manipulating large formulas on topics possibly unrelated to special functions.

Our algorithm certifications inside Coq intends to simulate
well-identified components of our Maple packages, possibly by
reproducing them in Coq. It would however not have been judicious to
re-implement them inside Coq, since for a number of its
components, the output of the algorithm is more easily checked than
found, like for instance the solving of a linear system.
Rather, we delegate the discovery of the solutions to an
external, untrusted oracle like Maple. Trusted computations inside
Coq then formally validate the correctness of the a priori
untrusted output. More often than not, this consists in
implementing and executing normalization procedures *inside*
Coq. A challenge of this automation is to make sure they go to scale
while remaining efficient, which requires a Coq version of
non-trivial computer-algebra algorithms. A good example we expect to
work on is a non-commutative generalization of the normalization
procedure for elements of rings .

Generally speaking, we design algorithms for manipulating special functions symbolically, whether univariate or with parameters, and for extracting algorithmically any kind of algebraic and analytic information from them, notably asymptotic. Beyond this, the heart of our research is concerned with parametrised definite summations and integrations. These very expressive operations have far-ranging applications, for instance, to the computation of integral transforms (Laplace, Fourier) or to the solution of combinatorial problems expressed via integrals (coefficient extractions, diagonals). The algorithms that we design for them need to really operate on the level of linear functional systems, differential and of recurrence.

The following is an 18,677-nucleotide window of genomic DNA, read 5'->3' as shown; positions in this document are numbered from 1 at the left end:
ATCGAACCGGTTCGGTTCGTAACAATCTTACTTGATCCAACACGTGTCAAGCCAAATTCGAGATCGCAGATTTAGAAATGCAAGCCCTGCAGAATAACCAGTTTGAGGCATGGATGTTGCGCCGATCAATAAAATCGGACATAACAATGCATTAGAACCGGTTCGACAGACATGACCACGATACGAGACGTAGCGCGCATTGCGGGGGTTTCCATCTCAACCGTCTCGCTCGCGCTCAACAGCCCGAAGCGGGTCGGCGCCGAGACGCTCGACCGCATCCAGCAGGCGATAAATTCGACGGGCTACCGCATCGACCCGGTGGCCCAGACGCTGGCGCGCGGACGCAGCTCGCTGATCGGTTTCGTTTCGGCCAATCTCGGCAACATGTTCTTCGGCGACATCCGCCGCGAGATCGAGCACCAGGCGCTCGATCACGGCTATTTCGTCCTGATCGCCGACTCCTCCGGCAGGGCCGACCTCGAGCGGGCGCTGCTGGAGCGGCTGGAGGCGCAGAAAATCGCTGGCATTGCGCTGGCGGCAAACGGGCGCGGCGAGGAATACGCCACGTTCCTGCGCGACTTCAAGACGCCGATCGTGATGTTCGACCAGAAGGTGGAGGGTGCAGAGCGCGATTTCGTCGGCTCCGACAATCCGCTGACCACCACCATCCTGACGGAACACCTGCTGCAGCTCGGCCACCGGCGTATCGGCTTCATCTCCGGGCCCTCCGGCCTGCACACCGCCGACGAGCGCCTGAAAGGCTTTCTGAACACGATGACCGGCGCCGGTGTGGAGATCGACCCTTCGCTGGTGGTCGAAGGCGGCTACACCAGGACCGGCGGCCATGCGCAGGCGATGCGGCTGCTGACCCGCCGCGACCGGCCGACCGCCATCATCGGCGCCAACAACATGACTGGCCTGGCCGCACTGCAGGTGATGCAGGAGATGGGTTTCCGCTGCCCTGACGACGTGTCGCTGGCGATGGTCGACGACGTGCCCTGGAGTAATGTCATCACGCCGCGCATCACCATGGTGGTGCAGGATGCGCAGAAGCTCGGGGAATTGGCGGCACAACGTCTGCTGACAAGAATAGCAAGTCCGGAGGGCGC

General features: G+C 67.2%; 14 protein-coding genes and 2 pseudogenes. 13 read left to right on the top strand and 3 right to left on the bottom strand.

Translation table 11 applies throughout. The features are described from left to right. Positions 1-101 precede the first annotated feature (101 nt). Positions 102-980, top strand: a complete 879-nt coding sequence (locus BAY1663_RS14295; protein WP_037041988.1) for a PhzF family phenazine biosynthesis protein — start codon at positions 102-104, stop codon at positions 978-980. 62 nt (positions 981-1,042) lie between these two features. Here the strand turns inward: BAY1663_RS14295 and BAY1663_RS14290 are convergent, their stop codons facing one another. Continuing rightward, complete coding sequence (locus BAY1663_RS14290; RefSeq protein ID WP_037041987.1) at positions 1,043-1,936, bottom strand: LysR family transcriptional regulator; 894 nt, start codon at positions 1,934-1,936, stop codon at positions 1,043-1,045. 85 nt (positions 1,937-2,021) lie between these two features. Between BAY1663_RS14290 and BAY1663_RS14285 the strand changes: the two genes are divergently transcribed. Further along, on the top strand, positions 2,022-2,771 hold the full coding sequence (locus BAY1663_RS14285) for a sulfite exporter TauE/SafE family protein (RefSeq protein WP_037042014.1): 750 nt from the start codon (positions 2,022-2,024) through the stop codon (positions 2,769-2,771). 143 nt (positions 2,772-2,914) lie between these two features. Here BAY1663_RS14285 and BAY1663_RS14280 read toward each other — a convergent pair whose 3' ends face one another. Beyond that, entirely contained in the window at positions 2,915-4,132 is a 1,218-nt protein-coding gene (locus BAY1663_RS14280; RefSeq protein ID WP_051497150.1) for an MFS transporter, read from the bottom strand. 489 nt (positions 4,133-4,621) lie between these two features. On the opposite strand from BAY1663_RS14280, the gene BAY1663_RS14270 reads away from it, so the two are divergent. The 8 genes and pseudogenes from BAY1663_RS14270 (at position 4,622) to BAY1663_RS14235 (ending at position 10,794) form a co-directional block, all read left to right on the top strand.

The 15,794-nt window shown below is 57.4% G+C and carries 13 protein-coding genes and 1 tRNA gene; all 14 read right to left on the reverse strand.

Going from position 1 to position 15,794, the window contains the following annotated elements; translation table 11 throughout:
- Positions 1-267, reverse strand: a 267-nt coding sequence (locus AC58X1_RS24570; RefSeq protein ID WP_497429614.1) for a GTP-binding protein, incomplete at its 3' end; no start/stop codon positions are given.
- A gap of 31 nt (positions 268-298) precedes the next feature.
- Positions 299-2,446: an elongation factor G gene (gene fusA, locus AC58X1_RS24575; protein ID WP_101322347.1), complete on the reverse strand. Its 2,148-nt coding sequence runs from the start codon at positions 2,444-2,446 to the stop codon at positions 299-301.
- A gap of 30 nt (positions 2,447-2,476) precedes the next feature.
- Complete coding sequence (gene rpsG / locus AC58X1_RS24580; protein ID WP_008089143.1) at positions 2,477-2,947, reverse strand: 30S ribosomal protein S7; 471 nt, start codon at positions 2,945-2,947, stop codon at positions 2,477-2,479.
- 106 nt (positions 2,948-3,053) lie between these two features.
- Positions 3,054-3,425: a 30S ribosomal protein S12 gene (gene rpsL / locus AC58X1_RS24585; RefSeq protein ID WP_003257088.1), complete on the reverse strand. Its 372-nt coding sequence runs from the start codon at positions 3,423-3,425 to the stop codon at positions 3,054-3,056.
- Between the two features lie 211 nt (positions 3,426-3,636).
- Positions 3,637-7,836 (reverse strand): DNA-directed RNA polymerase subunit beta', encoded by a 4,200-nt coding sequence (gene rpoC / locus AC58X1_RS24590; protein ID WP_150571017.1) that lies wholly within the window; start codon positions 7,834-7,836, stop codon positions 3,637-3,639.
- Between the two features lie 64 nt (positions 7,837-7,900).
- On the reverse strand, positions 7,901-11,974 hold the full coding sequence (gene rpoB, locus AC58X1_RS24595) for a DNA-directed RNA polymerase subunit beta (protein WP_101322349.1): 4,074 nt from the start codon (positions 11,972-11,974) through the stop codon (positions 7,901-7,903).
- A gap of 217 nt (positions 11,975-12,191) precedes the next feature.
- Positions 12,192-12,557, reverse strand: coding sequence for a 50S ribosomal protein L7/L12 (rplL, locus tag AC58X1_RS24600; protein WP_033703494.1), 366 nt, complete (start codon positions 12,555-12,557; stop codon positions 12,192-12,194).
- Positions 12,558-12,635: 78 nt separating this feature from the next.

Our long-term goal is to design fast algorithms for a general method
for special-function integration (*creative telescoping*), and
make them applicable to general special-function inputs. Still, our
strategy is to proceed with simpler, more specific classes first
(rational functions, then algebraic functions, hyperexponential
functions, D-finite functions, non-D-finite functions; two variables,
then many variables); as well, we isolate analytic questions by
first considering types of integration with a more purely algebraic
flavor (constant terms, algebraic residues, diagonals of
combinatorics). In particular, we expect to extend our recent new
approach to more general classes
(algebraic with nested radicals, for example). Homologous problems
for summation will be addressed as well.

The algorithms of good complexity mentioned in the previous paragraphs naturally help us deal with applications that involve equations of high orders and large sizes.

With regard to combinatorics, we expect to advance the algorithmic classification of combinatorial classes like walks and urns. Here, the goal is to determine if enumerating generating series are rational, algebraic, or D-finite, for example. Physical problems whose modelling involves special-function integrals comprise the study of models of statistical mechanics, like the Ising model for ferro-magnetism, or questions related to Hamiltonian systems.

Number theory is another promising domain of applications. Here, we attempt an experimental approach to the automated certification of integrality of the coefficients of mirror maps for Calabi–Yau manifolds. This could also involve the discovery of new Calabi–Yau operators and the certification of the existing ones. We also plan to algorithmically discover and certify new recurrences yielding good approximants needed in irrationality proofs.